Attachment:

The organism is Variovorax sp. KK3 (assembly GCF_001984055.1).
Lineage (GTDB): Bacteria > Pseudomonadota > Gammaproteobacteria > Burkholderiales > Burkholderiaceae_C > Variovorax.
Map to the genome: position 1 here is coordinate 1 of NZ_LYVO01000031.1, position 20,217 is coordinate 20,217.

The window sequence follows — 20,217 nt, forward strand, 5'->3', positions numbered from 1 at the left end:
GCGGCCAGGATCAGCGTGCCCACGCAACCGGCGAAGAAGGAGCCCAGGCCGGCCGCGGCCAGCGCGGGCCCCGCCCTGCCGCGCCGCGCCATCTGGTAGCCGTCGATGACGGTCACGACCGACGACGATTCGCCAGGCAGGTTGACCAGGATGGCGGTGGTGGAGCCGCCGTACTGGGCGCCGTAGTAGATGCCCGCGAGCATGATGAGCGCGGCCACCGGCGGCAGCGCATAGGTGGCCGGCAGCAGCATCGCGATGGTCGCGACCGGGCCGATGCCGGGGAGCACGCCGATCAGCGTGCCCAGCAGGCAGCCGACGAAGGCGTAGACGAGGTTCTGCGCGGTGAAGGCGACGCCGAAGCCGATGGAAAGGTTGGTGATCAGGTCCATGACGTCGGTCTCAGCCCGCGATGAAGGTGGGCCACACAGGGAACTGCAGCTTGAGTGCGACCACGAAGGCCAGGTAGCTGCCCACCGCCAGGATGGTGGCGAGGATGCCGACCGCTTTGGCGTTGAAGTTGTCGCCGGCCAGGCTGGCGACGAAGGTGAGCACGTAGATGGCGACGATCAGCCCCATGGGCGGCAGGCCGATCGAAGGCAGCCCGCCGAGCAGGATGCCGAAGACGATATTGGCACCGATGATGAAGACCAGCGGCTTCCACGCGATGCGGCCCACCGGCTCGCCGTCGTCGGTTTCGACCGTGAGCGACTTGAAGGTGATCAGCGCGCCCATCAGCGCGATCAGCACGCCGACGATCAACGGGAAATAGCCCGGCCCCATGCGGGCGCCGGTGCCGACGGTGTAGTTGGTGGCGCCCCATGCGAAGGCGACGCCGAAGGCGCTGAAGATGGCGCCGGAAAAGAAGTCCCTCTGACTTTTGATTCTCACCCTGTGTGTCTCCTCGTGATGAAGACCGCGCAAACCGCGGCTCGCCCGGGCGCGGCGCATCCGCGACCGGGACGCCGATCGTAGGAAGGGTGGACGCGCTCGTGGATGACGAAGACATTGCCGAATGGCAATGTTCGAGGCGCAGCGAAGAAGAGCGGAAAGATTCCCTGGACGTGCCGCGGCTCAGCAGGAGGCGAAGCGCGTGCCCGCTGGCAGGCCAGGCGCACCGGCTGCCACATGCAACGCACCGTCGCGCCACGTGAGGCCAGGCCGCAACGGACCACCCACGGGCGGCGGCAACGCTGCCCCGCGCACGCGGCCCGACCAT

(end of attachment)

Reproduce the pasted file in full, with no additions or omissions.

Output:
The organism is Variovorax sp. KK3 (assembly GCF_001984055.1).
Lineage (GTDB): Bacteria > Pseudomonadota > Gammaproteobacteria > Burkholderiales > Burkholderiaceae_C > Variovorax.
Map to the genome: position 1 here is coordinate 1 of NZ_LYVO01000031.1, position 20,217 is coordinate 20,217.

The window sequence follows — 20,217 nt, forward strand, 5'->3', positions numbered from 1 at the left end:
GCGGCCAGGATCAGCGTGCCCACGCAACCGGCGAAGAAGGAGCCCAGGCCGGCCGCGGCCAGCGCGGGCCCCGCCCTGCCGCGCCGCGCCATCTGGTAGCCGTCGATGACGGTCACGACCGACGACGATTCGCCAGGCAGGTTGACCAGGATGGCGGTGGTGGAGCCGCCGTACTGGGCGCCGTAGTAGATGCCCGCGAGCATGATGAGCGCGGCCACCGGCGGCAGCGCATAGGTGGCCGGCAGCAGCATCGCGATGGTCGCGACCGGGCCGATGCCGGGGAGCACGCCGATCAGCGTGCCCAGCAGGCAGCCGACGAAGGCGTAGACGAGGTTCTGCGCGGTGAAGGCGACGCCGAAGCCGATGGAAAGGTTGGTGATCAGGTCCATGACGTCGGTCTCAGCCCGCGATGAAGGTGGGCCACACAGGGAACTGCAGCTTGAGTGCGACCACGAAGGCCAGGTAGCTGCCCACCGCCAGGATGGTGGCGAGGATGCCGACCGCTTTGGCGTTGAAGTTGTCGCCGGCCAGGCTGGCGACGAAGGTGAGCACGTAGATGGCGACGATCAGCCCCATGGGCGGCAGGCCGATCGAAGGCAGCCCGCCGAGCAGGATGCCGAAGACGATATTGGCACCGATGATGAAGACCAGCGGCTTCCACGCGATGCGGCCCACCGGCTCGCCGTCGTCGGTTTCGACCGTGAGCGACTTGAAGGTGATCAGCGCGCCCATCAGCGCGATCAGCACGCCGACGATCAACGGGAAATAGCCCGGCCCCATGCGGGCGCCGGTGCCGACGGTGTAGTTGGTGGCGCCCCATGCGAAGGCGACGCCGAAGGCGCTGAAGATGGCGCCGGAAAAGAAGTCCCTCTGACTTTTGATTCTCACCCTGTGTGTCTCCTCGTGATGAAGACCGCGCAAACCGCGGCTCGCCCGGGCGCGGCGCATCCGCGACCGGGACGCCGATCGTAGGAAGGGTGGACGCGCTCGTGGATGACGAAGACATTGCCGAATGGCAATGTTCGAGGCGCAGCGAAGAAGAGCGGAAAGATTCCCTGGACGTGCCGCGGCTCAGCAGGAGGCGAAGCGCGTGCCCGCTGGCAGGCCAGGCGCACCGGCTGCCACATGCAACGCACCGTCGCGCCACGTGAGGCCAGGCCGCAACGGACCACCCACGGGCGGCGGCAACGCTGCCCCGCGCACGCGGCCCGACCAT